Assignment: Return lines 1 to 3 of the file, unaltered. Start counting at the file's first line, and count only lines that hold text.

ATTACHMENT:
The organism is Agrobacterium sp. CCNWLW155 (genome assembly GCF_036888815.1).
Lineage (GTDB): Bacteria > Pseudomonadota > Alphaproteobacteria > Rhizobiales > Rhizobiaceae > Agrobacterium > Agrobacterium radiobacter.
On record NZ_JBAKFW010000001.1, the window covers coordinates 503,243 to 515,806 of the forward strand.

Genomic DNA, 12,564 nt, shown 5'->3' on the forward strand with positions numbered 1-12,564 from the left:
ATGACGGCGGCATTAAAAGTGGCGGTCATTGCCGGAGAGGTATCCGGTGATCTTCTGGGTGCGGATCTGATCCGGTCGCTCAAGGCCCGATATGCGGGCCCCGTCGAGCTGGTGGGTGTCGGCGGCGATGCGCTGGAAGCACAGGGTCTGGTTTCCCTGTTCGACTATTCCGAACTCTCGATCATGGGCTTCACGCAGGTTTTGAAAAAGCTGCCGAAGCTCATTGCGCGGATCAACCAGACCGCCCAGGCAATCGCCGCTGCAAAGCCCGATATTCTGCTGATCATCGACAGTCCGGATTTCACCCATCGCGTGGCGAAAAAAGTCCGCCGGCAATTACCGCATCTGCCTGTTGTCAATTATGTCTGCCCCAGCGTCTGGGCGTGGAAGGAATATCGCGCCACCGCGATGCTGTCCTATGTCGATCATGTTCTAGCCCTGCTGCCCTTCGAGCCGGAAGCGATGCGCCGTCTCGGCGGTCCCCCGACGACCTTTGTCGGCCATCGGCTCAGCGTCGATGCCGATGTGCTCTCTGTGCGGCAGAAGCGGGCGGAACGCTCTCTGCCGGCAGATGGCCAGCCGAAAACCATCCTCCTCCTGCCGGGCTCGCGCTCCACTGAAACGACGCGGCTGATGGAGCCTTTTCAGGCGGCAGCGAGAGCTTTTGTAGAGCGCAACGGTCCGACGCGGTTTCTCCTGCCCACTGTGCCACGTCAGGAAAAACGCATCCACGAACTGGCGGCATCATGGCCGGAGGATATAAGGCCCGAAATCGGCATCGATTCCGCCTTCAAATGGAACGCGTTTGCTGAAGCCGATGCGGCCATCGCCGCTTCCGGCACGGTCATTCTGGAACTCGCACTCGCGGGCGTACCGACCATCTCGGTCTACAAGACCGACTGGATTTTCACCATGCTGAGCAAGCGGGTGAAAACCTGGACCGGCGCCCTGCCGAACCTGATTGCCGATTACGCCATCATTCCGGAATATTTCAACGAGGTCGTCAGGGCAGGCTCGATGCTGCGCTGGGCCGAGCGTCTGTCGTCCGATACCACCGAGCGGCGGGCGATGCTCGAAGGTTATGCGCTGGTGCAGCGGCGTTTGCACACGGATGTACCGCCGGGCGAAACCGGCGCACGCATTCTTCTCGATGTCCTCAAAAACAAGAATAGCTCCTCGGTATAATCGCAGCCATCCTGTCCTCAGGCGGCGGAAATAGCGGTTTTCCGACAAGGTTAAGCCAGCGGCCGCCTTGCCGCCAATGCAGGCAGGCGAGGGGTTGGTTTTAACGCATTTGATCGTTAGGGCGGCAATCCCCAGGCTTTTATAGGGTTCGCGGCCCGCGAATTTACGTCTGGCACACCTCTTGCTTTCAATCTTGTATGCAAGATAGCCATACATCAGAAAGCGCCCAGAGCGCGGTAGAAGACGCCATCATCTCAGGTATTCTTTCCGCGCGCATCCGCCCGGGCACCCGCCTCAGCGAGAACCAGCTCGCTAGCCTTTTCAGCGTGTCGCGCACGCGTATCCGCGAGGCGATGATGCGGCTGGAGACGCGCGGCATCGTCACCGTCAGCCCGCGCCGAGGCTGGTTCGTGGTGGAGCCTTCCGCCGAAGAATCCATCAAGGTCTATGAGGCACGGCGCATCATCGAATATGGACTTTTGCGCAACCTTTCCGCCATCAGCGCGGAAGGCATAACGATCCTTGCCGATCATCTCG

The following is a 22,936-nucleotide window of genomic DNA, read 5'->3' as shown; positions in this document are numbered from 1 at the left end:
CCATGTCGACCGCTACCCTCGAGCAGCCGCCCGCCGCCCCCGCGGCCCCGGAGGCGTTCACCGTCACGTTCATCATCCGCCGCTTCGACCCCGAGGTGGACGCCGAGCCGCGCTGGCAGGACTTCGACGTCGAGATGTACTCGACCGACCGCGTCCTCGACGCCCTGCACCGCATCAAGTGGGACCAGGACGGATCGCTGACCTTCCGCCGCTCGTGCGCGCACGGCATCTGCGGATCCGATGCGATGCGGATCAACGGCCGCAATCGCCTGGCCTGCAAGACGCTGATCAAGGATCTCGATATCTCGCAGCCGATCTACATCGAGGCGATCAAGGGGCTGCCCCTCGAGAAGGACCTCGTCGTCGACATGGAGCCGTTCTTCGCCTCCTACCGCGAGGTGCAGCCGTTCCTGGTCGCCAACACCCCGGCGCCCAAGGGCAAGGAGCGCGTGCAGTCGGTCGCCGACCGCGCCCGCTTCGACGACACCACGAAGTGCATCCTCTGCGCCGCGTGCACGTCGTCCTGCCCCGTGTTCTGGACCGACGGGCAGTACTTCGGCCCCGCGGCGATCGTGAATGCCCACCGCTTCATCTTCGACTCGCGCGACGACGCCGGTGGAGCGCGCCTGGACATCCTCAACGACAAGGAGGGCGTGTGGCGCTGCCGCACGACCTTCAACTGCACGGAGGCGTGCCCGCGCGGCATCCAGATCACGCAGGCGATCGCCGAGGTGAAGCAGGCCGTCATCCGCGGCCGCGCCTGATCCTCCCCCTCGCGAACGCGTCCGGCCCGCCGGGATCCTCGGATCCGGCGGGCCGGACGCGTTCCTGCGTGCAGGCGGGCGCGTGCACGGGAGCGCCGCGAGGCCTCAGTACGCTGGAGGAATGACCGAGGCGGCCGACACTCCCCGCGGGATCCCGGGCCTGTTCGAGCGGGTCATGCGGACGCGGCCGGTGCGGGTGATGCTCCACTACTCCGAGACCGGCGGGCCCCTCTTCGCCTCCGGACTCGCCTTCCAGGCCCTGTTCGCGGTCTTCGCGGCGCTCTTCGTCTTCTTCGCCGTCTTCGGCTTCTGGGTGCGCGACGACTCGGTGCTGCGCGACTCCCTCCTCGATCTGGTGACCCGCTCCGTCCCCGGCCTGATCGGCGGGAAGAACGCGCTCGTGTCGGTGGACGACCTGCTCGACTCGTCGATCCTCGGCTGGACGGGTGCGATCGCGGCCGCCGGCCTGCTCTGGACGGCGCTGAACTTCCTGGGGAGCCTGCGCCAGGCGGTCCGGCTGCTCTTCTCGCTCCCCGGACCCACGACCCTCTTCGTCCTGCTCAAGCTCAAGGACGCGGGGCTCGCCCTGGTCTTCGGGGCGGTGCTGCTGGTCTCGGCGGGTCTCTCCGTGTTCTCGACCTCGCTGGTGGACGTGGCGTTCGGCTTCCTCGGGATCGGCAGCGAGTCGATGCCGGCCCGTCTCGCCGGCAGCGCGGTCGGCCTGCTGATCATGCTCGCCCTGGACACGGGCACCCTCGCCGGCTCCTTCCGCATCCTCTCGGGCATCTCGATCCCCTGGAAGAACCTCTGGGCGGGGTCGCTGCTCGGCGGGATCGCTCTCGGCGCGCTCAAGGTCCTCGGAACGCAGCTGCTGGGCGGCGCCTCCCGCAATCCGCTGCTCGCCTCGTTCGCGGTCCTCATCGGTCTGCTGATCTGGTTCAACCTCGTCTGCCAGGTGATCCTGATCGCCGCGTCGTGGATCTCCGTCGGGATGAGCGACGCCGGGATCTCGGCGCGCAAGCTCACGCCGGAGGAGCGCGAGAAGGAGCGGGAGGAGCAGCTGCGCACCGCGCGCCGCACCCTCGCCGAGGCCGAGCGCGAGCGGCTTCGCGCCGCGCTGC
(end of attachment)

The organism is Agrobacterium sp. CCNWLW155 (genome assembly GCF_036888815.1).
Lineage (GTDB): Bacteria > Pseudomonadota > Alphaproteobacteria > Rhizobiales > Rhizobiaceae > Agrobacterium > Agrobacterium radiobacter.
On record NZ_JBAKFW010000001.1, the window covers coordinates 503,243 to 515,806 of the forward strand.